Precisely three rings, and then I will pick up. Two rings, and I will have seemed too desperate to hear from you. Four, and you might have preemptively hung up, not wanting to be confronted with the existential crisis of my voicemail.
Three rings, and I say “Hello?” soft and weak, as if I don’t know who it is. As if I’ve never seen this number before.
You clear your throat and ask me how things are, how I’m doing, what’s new. These words don’t really mean anything to us, of course. They are a soft sort of water that washes over us, dilutes the importance of our exchange in something more palatable and less uncomfortable to think about. If we fill the air with enough meaningless words, then we can pretend that we don’t actually want what we want.
What do we want?
We want to see each other, but for different reasons.
You want to take me underneath you and feel like you have something stable to hold onto for a little while as you rock back and forth inside of me. I want to feel like I am not just a port in a storm, that I am not just an object to be replaced or a source of warmth to be stoked every now and again. When we meet in the middle somewhere, there are a few hours or so of mutual delusion that allow everyone to go home happy, at least for a little while.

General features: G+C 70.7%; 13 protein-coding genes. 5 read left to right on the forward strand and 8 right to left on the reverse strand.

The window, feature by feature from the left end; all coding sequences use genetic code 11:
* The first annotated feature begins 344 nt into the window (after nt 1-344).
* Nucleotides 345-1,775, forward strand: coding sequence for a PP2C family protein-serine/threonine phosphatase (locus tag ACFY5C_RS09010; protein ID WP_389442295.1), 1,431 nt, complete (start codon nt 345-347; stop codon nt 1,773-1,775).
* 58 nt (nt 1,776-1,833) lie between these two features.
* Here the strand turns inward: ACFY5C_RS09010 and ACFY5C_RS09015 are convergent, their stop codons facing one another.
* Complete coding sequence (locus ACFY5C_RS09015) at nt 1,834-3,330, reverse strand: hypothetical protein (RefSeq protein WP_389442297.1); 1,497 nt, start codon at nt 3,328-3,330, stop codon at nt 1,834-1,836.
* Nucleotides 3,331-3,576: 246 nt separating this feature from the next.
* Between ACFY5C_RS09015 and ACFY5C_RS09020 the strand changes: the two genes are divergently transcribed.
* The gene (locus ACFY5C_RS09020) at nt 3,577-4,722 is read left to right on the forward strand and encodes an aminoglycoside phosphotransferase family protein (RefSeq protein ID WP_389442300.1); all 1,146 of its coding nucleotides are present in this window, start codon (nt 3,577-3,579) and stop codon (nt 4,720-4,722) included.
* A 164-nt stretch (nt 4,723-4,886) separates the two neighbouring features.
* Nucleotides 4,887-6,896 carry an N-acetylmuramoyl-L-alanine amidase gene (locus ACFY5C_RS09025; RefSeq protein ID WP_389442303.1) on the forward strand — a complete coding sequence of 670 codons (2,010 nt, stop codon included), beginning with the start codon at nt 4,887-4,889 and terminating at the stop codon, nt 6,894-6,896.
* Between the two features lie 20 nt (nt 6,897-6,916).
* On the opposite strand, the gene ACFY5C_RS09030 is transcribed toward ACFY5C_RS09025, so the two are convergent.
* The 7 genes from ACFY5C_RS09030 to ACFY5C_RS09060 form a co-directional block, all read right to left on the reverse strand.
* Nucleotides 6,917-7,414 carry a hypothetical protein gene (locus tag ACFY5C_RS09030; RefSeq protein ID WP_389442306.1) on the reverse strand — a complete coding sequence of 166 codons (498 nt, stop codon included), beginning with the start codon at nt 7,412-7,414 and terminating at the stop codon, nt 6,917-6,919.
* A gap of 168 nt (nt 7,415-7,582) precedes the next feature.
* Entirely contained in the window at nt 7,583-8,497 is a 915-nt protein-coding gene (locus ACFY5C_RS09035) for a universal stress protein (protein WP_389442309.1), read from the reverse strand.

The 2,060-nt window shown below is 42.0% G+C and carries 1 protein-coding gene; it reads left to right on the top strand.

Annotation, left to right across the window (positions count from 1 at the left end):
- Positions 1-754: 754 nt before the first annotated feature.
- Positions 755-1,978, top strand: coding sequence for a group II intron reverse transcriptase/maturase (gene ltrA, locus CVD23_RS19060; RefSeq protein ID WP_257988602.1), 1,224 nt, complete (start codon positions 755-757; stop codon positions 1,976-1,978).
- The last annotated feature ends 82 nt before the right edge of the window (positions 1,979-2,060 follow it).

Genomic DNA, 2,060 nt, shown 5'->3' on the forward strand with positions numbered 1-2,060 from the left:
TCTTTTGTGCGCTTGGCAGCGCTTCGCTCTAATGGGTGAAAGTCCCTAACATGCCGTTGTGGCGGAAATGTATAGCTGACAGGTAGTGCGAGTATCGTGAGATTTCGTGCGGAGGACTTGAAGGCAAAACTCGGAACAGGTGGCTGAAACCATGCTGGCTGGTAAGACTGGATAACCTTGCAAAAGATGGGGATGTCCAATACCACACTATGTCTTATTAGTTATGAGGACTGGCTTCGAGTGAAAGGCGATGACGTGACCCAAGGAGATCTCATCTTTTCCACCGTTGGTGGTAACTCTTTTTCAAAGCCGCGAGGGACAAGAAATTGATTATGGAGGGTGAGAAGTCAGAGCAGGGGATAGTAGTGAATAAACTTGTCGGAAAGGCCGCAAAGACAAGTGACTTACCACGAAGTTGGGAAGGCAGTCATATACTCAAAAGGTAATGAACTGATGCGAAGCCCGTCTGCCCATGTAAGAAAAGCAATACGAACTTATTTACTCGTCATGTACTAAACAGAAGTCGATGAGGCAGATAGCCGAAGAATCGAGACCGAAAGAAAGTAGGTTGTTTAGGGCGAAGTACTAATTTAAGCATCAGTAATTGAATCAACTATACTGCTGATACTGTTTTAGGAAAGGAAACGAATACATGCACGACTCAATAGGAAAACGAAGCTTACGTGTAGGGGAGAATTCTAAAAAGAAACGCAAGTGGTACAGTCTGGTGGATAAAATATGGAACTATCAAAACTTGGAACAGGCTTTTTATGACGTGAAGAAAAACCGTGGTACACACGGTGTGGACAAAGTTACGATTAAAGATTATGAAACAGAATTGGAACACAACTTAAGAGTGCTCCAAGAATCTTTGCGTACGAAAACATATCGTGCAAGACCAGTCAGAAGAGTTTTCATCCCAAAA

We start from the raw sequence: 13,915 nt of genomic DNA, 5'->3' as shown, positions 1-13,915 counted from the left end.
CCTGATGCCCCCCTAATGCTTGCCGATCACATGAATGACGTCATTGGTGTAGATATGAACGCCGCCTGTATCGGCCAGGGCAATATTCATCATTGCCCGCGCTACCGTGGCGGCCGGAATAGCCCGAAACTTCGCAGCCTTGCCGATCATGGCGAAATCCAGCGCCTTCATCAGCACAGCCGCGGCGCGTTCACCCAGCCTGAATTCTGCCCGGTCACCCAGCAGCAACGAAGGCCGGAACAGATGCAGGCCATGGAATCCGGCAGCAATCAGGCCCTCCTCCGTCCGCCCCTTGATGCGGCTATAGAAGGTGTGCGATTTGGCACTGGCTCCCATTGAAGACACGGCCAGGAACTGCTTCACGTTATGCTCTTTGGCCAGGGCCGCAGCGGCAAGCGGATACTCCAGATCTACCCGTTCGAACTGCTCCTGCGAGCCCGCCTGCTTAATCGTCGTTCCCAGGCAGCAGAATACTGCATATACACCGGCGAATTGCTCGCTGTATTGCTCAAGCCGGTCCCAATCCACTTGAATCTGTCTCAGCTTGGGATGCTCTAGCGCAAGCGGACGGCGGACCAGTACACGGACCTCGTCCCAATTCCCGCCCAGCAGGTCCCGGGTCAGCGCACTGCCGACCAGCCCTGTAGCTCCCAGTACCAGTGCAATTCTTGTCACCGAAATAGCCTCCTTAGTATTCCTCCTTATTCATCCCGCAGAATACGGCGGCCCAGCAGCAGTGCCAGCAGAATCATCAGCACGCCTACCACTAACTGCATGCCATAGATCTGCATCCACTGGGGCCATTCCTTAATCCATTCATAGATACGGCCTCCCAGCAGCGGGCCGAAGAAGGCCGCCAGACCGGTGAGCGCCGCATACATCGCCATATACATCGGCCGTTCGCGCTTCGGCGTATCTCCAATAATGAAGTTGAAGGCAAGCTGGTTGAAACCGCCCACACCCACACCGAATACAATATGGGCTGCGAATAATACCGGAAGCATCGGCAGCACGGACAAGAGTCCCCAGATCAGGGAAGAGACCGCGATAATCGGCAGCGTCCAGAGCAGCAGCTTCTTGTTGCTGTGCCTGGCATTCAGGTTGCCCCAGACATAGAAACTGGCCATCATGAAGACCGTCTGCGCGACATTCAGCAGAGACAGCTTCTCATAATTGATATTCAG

I’ll look up at you when you are still naked and it will be as though a light has shut off somewhere inside of you. I can already feel you looking for your phone, remembering where your clothes are, planning how you’re going to extricate yourself from every limb of mine you are trapped under.
You’ll ask me if everything is okay, I’ll say yes because I know that if I say no, there is a good chance you won’t come back again. You will take that as the final sign that I am not capable of withstanding the kind of openness you need. All of my protests to the contrary — the moments of pretending not to care when you tell me about another girl, or leave without really saying goodbye, or allowing you to think the moments of silence were mutual — would be for nothing if I said no.
Don’t call, this is so degrading.
I can’t stop answering, though. I can’t pretend that my heart doesn’t skip several beats every time my phone rings, just on the off chance that it might be you. I can’t pretend that I don’t have to quietly prepare myself every time I see that it actually is you. There is no part of you which is not both the highlight and the low point of any given day, which doesn’t directly relate to the kind of happiness I will be allowed to have.
You have to stop making me take myself through this, stop making it so beautifully disappointing to follow that phone call all the way to your apartment.
Delete my number, because I can’t do the same for you.